Nutritional intake, white matter integrity, and neurodevelopment in extremely preterm born infants

Lisa M. Hortensius, Els Janson, Pauline E. van Beek, Floris Groenendaal, Nathalie H. P. Claessens, Henriette F. N. Swanenburg de Veye, Maria J. C. Eijsermans, Corine Koopman-Esseboom, Jeroen Dudink, Ruurd M. van Elburg, Manon J. N. L. Benders, Maria Luisa Tataranno, Niek E. van der Aa

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Abstract

Background: Determining optimal nutritional regimens in extremely preterm infants remains challenging. This study aimed to evaluate the effect of a new nutritional regimen and individual macronutrient intake on white matter integrity and neurodevelopmental outcome. Methods: Two retrospective cohorts of extremely preterm infants (gestational age <28 weeks) were included. Cohort B (n = 79) received a new nutritional regimen, with more rapidly increased, higher protein intake compared to cohort A (n = 99). Individual protein, lipid, and caloric intakes were calculated for the first 28 postnatal days. Diffusion tensor imaging was performed at term-equivalent age, and cognitive and motor development were evaluated at 2 years corrected age (CA) (Bayley-III-NL) and 5.9 years chronological age (WPPSI-III-NL, MABC-2-NL). Results: Compared to cohort A, infants in cohort B had significantly higher protein intake (3.4 g/kg/day vs. 2.7 g/kg/day) and higher fractional anisotropy (FA) in several white matter tracts but lower motor scores at 2 years CA (mean (SD) 103 (12) vs. 109 (12)). Higher protein intake was associated with higher FA and lower motor scores at 2 years CA (B = −6.7, p = 0.001). However, motor scores at 2 years CA were still within the normal range and differences were not sustained at 5.9 years. There were no significant associations with lipid or caloric intake. Conclusion: In extremely preterm born infants, postnatal protein intake seems important for white matter development but does not necessarily improve long-term cognitive and motor development.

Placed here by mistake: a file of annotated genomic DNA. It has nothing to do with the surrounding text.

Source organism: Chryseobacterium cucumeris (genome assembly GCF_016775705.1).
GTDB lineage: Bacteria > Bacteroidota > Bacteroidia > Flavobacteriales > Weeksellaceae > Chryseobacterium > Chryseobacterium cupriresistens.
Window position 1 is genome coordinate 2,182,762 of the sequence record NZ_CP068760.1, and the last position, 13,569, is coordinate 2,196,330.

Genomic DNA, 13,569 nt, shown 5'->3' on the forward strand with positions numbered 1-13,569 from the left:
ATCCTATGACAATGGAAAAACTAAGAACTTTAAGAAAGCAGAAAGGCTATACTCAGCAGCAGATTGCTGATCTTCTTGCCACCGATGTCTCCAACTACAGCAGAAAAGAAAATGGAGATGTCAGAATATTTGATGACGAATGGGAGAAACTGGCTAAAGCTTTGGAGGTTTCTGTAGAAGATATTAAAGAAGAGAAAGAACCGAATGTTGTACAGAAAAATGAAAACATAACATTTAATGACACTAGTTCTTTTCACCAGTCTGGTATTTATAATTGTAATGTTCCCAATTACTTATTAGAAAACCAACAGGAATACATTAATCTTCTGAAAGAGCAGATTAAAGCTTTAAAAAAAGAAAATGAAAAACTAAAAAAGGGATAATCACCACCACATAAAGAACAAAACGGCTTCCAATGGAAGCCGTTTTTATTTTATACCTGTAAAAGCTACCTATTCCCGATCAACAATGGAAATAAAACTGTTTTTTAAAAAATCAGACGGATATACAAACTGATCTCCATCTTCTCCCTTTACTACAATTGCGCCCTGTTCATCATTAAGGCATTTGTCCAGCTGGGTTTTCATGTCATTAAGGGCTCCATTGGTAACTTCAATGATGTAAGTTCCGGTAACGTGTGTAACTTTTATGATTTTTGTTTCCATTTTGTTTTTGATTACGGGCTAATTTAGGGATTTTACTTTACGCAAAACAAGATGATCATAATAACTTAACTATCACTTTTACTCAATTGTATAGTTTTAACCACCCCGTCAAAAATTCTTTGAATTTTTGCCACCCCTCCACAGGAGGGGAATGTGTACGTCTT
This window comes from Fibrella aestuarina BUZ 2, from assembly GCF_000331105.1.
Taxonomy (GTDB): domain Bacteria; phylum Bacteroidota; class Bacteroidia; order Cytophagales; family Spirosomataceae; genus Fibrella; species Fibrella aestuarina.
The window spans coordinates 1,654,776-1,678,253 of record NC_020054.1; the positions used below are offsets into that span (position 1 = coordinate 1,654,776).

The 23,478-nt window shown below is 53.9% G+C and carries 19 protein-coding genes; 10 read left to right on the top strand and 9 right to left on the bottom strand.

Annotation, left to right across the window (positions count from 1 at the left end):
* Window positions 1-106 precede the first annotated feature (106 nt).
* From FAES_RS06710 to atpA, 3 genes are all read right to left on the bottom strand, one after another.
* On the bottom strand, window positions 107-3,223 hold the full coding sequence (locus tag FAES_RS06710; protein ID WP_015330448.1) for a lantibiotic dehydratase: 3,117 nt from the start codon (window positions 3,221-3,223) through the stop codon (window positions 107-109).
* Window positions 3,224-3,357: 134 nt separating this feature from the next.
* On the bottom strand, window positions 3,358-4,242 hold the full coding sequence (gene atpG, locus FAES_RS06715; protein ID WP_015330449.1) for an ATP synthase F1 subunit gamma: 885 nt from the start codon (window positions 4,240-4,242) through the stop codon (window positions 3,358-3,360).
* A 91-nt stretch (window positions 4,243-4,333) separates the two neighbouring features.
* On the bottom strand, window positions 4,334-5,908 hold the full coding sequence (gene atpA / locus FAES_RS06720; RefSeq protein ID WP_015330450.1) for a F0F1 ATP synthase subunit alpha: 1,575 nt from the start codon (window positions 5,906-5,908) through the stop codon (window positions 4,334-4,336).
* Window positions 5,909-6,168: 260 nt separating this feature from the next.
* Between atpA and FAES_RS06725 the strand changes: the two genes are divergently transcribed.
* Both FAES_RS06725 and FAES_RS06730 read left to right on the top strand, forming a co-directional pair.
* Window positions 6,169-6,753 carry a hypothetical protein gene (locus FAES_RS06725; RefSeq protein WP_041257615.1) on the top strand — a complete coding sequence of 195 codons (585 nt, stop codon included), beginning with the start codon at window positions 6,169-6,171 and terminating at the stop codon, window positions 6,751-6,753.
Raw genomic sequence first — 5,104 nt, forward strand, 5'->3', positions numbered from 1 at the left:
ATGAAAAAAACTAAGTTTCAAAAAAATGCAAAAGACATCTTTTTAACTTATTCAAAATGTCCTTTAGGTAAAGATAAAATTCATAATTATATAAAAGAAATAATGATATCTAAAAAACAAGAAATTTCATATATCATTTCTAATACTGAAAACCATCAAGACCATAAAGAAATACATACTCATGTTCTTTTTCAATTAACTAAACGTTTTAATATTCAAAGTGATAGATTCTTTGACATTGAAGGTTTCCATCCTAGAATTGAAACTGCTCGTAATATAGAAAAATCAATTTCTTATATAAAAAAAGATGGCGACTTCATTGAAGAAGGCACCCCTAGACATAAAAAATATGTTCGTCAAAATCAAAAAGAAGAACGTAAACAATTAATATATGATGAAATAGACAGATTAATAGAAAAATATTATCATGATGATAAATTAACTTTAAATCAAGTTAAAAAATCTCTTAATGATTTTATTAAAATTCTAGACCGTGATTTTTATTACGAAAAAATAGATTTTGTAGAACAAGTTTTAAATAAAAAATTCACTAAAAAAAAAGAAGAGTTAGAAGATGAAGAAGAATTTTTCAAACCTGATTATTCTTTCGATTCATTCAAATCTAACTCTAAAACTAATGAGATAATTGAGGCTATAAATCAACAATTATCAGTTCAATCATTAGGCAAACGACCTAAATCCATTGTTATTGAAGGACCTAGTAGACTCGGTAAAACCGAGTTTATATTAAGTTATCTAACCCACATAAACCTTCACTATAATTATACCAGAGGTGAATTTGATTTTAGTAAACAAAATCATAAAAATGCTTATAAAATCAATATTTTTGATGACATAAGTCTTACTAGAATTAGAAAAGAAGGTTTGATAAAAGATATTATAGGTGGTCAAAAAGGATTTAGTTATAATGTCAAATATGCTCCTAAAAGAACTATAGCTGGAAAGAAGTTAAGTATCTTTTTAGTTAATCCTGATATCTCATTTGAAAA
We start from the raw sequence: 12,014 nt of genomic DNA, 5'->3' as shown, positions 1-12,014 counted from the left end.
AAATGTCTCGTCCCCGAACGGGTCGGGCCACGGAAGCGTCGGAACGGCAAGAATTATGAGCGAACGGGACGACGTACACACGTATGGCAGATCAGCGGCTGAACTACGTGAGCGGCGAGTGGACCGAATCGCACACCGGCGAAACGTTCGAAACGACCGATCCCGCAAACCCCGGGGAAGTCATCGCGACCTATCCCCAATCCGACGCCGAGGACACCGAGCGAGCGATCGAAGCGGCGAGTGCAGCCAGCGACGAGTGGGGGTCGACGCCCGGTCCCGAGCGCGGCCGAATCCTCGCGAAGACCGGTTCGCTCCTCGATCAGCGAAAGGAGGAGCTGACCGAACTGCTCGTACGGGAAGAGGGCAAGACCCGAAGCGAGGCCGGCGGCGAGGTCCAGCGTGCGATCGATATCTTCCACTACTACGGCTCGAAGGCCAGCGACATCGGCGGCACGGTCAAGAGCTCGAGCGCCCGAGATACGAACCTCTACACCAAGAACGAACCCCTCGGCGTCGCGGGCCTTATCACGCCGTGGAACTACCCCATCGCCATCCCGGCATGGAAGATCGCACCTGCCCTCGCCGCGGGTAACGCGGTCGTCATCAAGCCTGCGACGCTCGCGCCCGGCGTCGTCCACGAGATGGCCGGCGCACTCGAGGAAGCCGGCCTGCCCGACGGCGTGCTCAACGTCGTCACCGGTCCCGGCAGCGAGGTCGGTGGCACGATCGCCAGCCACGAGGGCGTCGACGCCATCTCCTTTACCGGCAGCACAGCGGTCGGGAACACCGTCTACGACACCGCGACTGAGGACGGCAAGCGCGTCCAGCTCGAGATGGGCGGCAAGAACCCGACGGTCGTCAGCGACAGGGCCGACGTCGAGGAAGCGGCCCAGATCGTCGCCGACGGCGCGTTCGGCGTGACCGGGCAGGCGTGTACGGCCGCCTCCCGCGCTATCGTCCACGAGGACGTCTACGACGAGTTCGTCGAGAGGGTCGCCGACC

Original languageEnglish
Article number3409
JournalNUTRIENTS
Volume13
Issue number10
DOIs
Publication statusPublished - 1 Oct 2021

Keywords

  • Diffusion tensor imaging
  • Extremely preterm infant
  • Neurodevelopmental outcome
  • Nutrition
  • White matter

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